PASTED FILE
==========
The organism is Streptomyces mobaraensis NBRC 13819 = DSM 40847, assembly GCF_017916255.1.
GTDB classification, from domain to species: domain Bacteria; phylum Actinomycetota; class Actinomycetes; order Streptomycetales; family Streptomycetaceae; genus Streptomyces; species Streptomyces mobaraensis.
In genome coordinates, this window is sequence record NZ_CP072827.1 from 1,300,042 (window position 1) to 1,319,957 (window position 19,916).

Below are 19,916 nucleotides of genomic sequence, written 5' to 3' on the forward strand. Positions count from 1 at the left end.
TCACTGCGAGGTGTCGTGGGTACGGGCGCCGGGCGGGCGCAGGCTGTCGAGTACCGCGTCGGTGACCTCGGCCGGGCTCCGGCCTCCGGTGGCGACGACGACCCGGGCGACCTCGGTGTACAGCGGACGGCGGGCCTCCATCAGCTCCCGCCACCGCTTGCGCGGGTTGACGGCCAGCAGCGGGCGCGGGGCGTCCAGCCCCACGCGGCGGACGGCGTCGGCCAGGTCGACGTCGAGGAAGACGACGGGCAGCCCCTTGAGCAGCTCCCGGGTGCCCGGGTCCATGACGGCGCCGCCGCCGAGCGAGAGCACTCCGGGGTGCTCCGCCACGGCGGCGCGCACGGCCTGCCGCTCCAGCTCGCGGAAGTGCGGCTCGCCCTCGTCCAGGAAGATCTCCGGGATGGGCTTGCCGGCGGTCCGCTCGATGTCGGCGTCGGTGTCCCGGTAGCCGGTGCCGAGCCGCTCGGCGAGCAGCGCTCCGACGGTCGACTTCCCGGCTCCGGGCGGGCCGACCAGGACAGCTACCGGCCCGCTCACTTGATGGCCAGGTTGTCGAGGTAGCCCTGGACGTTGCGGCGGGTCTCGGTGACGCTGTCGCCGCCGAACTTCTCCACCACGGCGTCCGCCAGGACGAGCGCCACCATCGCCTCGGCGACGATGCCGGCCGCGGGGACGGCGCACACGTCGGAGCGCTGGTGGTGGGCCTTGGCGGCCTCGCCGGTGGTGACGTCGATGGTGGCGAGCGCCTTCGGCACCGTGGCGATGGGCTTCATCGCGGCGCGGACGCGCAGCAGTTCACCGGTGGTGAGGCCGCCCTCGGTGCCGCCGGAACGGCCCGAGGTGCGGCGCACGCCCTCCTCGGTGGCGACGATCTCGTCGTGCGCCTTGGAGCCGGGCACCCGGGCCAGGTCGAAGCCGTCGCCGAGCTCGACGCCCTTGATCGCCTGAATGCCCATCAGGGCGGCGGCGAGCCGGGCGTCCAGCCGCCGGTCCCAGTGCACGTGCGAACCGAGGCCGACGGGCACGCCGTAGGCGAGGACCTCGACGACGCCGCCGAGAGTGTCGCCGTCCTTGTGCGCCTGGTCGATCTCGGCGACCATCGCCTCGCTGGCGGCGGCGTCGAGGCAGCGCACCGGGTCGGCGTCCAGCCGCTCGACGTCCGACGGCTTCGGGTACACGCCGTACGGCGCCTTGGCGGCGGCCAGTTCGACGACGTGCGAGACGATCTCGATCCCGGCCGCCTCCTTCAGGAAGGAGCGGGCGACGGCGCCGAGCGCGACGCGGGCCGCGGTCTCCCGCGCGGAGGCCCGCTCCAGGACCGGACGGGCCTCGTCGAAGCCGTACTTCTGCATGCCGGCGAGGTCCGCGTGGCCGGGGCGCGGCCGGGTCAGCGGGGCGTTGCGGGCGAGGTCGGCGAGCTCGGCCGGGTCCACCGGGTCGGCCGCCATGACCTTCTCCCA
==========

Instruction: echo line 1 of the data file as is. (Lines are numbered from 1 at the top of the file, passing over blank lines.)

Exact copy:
The organism is Streptomyces mobaraensis NBRC 13819 = DSM 40847, assembly GCF_017916255.1.